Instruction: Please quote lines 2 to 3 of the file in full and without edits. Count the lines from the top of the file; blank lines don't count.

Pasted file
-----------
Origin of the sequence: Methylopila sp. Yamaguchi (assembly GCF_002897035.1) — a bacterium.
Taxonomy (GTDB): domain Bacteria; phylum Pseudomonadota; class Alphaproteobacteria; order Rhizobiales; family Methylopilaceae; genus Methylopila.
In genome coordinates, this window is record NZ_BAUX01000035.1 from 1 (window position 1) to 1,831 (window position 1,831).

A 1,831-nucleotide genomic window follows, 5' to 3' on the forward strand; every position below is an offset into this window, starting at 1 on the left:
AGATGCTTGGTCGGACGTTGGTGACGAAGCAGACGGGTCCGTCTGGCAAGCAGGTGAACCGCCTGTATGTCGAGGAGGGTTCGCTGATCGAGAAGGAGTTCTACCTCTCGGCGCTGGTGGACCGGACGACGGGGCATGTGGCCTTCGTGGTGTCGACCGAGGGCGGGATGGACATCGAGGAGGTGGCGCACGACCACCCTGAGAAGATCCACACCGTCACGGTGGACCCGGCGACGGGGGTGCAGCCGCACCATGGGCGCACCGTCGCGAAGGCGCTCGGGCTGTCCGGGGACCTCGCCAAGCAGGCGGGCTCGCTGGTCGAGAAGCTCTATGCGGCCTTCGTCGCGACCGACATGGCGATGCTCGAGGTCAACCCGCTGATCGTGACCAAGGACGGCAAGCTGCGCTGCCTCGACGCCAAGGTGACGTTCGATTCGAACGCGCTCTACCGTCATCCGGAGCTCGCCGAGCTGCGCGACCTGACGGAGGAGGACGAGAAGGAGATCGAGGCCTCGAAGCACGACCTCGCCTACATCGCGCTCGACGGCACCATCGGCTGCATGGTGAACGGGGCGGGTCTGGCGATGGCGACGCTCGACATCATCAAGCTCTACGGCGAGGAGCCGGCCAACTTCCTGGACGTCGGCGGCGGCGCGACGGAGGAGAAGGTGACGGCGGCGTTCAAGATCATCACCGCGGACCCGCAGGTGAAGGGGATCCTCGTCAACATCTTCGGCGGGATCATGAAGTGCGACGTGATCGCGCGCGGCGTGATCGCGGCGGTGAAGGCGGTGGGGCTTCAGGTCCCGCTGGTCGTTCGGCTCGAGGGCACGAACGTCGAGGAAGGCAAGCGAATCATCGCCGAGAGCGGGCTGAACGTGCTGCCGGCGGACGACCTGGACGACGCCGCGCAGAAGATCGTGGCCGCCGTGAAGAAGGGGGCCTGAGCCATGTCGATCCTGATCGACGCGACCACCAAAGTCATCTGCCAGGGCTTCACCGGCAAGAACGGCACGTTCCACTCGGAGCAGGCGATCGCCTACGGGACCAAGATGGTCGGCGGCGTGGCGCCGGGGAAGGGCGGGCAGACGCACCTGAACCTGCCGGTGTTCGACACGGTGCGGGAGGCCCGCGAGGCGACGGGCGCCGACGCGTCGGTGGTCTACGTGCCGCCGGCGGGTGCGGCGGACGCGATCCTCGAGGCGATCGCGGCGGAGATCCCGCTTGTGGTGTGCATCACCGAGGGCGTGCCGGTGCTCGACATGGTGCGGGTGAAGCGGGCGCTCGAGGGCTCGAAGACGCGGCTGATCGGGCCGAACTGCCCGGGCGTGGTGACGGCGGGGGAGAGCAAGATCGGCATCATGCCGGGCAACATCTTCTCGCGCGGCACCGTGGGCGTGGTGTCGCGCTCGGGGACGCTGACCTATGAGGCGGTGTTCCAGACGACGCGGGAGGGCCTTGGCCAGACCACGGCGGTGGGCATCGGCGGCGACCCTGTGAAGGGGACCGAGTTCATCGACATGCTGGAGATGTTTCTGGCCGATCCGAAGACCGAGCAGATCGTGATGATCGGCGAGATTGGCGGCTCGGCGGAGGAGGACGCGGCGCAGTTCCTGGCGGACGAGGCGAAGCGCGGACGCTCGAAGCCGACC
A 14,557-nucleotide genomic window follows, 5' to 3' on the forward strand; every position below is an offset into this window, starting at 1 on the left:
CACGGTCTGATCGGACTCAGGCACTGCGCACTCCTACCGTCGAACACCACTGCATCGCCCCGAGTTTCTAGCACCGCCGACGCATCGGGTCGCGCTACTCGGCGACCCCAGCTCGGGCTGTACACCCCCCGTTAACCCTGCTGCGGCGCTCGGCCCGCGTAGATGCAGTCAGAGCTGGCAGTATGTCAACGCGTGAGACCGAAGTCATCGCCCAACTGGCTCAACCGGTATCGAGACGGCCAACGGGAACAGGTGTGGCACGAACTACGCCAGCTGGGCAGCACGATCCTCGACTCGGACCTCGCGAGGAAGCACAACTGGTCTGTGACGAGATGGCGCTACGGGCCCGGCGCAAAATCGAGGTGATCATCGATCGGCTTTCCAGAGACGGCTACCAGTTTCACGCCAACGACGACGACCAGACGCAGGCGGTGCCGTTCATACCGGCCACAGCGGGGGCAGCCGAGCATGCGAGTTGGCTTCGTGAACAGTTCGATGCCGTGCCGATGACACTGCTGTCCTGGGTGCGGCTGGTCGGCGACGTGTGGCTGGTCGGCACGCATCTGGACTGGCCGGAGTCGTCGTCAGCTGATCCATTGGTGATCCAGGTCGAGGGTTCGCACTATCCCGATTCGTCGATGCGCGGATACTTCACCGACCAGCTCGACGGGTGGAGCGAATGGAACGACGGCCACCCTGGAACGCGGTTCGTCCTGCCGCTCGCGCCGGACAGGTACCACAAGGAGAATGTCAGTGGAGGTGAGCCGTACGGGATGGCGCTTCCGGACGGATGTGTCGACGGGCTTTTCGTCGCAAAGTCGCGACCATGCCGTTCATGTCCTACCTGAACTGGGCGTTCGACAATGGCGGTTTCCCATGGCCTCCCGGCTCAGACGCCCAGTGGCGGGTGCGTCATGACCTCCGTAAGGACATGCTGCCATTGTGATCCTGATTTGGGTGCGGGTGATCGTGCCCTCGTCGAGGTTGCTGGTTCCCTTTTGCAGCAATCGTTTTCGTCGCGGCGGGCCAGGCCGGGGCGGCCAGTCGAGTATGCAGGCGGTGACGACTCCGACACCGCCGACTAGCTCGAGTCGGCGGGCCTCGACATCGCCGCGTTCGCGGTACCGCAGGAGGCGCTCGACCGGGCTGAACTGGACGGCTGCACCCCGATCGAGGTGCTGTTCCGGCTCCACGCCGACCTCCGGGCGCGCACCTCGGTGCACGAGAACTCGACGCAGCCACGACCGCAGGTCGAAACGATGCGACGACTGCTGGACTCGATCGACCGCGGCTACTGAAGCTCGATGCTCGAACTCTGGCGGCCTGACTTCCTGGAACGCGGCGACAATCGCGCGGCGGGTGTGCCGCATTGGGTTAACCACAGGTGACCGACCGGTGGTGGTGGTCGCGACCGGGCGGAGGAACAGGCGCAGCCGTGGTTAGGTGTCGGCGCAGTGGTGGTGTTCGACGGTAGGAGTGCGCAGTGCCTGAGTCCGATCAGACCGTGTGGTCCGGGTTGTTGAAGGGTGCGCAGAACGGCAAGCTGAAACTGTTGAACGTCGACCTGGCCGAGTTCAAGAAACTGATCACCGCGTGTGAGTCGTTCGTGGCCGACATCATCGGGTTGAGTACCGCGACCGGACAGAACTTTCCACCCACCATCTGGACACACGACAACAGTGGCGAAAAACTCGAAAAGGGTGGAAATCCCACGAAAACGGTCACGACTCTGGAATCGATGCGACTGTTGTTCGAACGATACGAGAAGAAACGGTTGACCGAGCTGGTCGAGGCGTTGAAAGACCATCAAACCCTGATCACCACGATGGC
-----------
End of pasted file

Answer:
Taxonomy (GTDB): domain Bacteria; phylum Pseudomonadota; class Alphaproteobacteria; order Rhizobiales; family Methylopilaceae; genus Methylopila.
In genome coordinates, this window is record NZ_BAUX01000035.1 from 1 (window position 1) to 1,831 (window position 1,831).